Put your personal brand in motion with a video biography that lets your personality shine through.
It’s hard to stand out in a job search. There are myriad others with similar credentials and experience, so differentiation is key. How do you cut through the clutter and get hiring managers excited about your candidature? One great option is video. In my Top Ten Personal Branding Trends for 2010, I chose video as the No. 1 trend for this year.
Deliver a complete communication
The challenge with resumes and written bios is that you have just words to communicate your message; yet words account for only part of your message. (A UCLA study indicated that up to 93 percent of communication effectiveness is determined by nonverbal cues.) When you add body language and vocal variation to the words, you set yourself up to deliver a message that’s clearer and more compelling.
Thanks to Web 2.0 and the ubiquity of social media, biographies are quickly becoming an important job-search tool. Video can be the best delivery vehicle for your bio.
Some entrepreneurs are building a business in this new territory. According to Catharine Fennell, president and CEO of videoBIO, a video covers everything that can’t be said in a resume. “This gives job seekers a real opportunity to make a personal connection with prospective employers who make their decisions not only on hard skills and experience but on cultural fit, attitude and communication style. What better way to meet someone in 30 seconds or less.”
Step off the page
Video allows you to express your personal brand virtually. We all know hiring managers evaluate you on the education, experience and skills they can see on paper. Those requirements are the table stakes that get you into the game. But in this ultracompetitive job market, there are lots of other players. What can tip the scale in your favor often goes undetected on paper: your emotional brand. Use video to supplement your resume by demonstrating your humor, wit, enthusiasm, empathy and energy.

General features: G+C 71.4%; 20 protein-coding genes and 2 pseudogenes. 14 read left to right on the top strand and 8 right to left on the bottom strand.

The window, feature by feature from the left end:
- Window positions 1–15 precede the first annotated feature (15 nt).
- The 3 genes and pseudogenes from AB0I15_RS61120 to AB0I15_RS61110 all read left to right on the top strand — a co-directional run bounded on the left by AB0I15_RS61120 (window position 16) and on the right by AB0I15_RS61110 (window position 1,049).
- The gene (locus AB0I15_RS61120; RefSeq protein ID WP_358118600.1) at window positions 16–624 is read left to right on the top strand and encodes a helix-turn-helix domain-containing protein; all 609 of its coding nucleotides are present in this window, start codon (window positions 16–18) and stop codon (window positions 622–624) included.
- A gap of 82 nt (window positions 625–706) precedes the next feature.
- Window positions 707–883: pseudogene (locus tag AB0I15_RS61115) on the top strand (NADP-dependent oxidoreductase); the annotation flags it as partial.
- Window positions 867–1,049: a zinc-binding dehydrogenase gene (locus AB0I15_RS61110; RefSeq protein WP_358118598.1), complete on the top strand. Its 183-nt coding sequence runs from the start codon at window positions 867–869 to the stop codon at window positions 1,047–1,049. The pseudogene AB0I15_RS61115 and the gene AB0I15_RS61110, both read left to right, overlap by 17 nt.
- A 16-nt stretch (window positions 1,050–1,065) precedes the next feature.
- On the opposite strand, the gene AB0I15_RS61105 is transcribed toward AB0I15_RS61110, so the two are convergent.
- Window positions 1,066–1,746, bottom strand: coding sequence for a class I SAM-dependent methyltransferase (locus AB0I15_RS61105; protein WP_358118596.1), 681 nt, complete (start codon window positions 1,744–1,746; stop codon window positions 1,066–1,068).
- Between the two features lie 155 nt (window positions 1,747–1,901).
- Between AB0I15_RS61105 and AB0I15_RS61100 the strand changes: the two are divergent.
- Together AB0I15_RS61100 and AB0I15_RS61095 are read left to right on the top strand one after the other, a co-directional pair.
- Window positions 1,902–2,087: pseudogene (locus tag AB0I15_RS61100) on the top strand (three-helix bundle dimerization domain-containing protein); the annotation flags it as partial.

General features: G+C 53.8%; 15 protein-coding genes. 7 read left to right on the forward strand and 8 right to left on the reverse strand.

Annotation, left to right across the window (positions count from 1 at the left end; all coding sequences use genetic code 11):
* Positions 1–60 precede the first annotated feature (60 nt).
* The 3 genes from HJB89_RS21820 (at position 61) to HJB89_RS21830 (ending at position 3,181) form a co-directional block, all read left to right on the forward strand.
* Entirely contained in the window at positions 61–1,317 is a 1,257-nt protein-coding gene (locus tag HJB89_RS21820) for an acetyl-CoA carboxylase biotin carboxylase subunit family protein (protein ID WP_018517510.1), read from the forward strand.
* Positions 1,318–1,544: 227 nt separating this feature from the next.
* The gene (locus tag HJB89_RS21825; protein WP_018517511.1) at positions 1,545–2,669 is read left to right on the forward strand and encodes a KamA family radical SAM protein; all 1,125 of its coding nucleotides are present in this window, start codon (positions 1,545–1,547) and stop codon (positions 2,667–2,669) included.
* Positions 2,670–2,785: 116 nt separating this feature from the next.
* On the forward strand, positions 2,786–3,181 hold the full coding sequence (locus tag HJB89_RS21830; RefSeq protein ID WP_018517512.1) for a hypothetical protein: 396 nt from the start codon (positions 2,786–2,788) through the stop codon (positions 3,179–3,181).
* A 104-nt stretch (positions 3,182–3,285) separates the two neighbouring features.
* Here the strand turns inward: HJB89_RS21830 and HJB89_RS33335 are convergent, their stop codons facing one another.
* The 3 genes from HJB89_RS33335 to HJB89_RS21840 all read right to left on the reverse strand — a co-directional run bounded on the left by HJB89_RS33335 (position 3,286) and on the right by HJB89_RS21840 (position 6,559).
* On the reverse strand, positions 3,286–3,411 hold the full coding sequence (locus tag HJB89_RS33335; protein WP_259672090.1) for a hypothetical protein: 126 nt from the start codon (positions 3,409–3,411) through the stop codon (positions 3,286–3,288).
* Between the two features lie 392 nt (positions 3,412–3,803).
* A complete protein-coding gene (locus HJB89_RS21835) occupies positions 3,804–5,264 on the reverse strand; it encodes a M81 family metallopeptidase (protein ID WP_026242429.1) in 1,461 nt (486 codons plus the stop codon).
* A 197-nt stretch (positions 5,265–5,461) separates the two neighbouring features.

Video is the future
Right now, video is differentiating. There are surprisingly few high-quality video bios on the Web. (Just do a search on YouTube to see what’s out there!) That gives you the opportunity to stand out and demonstrate yourself as innovative: a freebie personal-brand attribute for now. But it won’t be long before video becomes the standard vehicle for expressing ourselves on the Web. According to The Global Web Index, with research conducted by Lightspeed Research, 72 percent of U.S. Internet users watched video clips monthly – making video bigger than blogging or social networking.
Thanks to the ubiquity of video-sharing Web sites, cheap bandwidth and a growing interest in watching videos on the Web, you can be sure that video bios will become a standard component of your career-marketing toolbox.
Six tips for producing a standout video for your job search
1. Know what you want to say. A video bio is not a video resume listing your credentials. It’s an opportunity to demonstrate your thought leadership, communicate what you believe and how you deliver value for your employer.
2. Be brief. Keep it to two to three minutes. Attention spans are short (and getting shorter).
3. Remember, quality trumps quantity. Invest in one high-quality video bio instead of posting lots of mediocre videos to YouTube. Hire the professionals; this is an investment in your career. Invest in one high-quality video bio, so make sure you’re working with a camera person, professional video editor and other experts.
4. Dress appropriately. Also ensure you select clothes without prints or busy patterns (they often don’t look right in video). Remember makeup (to ensure you are not shiny). These small details will all contribute to a polished product.
5. Maximize distribution. Post your video to multiple video sites, including your own Web site and to sites like YouTube, vimeo and blip.tv. Your video bio can be a passive job-search tool as well.
6. Promote it. Now that you’ve invested in your video, make sure it gets seen by those who need to know you. Include it in your e-mail signature, put a link in your LinkedIn profile, tweet it to your Twitter followers and put the link at the top of your resume.